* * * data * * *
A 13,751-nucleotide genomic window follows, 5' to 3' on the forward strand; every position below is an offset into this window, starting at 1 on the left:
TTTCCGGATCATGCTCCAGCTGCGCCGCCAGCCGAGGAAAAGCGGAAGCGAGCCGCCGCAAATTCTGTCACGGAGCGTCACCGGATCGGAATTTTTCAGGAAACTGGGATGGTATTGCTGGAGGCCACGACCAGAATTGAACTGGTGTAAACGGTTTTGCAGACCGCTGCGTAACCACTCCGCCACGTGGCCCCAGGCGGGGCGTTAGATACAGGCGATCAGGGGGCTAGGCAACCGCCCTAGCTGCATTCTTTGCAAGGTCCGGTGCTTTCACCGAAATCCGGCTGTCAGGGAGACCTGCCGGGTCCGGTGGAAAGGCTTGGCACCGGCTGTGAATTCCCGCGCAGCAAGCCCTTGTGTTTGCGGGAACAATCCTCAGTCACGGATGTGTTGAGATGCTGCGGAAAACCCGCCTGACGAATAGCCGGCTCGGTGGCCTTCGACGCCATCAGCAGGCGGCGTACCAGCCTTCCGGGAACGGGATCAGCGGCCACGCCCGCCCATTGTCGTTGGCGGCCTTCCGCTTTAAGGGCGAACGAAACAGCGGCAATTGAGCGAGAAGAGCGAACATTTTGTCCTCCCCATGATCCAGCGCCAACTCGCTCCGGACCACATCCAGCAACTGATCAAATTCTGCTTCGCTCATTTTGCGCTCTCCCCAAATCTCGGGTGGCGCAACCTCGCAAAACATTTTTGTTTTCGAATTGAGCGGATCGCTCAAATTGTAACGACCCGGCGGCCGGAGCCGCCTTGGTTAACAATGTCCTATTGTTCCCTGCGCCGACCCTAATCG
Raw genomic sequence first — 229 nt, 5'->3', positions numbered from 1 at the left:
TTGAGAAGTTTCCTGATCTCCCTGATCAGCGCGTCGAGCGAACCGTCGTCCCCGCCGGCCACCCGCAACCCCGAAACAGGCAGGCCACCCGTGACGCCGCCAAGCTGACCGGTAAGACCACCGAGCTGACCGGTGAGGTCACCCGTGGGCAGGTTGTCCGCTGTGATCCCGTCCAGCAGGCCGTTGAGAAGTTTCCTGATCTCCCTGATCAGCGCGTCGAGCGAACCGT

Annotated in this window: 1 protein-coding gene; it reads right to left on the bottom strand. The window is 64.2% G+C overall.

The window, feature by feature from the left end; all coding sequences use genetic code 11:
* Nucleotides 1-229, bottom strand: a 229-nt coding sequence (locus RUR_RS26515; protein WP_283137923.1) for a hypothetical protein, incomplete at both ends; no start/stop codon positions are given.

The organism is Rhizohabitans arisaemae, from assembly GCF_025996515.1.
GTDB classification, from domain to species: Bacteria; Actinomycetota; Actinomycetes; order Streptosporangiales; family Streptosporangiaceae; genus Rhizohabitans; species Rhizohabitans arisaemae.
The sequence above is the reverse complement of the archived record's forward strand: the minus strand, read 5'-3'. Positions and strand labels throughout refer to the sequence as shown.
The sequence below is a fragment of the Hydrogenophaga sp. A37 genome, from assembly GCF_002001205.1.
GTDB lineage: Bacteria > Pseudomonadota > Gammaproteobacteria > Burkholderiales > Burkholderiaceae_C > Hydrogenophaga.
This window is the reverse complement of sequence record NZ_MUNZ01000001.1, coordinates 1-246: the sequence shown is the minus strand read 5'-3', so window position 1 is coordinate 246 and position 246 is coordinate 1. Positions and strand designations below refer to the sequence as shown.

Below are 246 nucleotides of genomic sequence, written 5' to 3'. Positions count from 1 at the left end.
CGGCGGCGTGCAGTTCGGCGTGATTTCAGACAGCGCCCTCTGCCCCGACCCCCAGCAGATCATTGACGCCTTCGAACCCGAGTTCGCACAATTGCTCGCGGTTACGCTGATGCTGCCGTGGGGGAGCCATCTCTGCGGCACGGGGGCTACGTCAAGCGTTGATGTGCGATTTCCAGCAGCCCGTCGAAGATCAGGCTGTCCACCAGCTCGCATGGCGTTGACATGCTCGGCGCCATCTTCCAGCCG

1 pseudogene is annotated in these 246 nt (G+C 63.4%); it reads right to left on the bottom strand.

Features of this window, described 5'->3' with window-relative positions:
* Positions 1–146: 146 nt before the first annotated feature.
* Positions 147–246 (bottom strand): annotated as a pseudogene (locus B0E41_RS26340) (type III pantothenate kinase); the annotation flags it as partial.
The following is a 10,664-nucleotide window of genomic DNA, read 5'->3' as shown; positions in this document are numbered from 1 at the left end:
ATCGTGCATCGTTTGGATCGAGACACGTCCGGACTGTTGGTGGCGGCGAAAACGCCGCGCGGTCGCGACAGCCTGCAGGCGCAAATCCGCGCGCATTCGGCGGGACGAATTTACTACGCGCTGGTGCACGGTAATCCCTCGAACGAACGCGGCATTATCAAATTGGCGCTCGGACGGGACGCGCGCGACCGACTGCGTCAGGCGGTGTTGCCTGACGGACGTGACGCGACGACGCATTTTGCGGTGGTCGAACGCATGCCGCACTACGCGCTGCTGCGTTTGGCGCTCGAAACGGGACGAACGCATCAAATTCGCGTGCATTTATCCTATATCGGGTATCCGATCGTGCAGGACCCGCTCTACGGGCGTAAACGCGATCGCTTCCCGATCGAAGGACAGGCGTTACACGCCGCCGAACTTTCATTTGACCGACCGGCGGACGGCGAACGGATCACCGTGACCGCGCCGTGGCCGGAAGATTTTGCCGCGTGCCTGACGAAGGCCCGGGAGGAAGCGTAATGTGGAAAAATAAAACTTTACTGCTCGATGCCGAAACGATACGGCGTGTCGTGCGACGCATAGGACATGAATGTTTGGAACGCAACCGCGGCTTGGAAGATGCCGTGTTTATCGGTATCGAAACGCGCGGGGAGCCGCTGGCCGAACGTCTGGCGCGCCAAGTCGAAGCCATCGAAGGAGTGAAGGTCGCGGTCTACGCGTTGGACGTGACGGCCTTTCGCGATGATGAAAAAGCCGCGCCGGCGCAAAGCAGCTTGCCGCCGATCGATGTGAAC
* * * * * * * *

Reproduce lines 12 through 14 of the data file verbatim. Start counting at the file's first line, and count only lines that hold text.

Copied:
GTDB lineage: Bacteria > Pseudomonadota > Gammaproteobacteria > Burkholderiales > Burkholderiaceae_C > Hydrogenophaga.
This window is the reverse complement of sequence record NZ_MUNZ01000001.1, coordinates 1-246: the sequence shown is the minus strand read 5'-3', so window position 1 is coordinate 246 and position 246 is coordinate 1. Positions and strand designations below refer to the sequence as shown.

Below are 246 nucleotides of genomic sequence, written 5' to 3'. Positions count from 1 at the left end.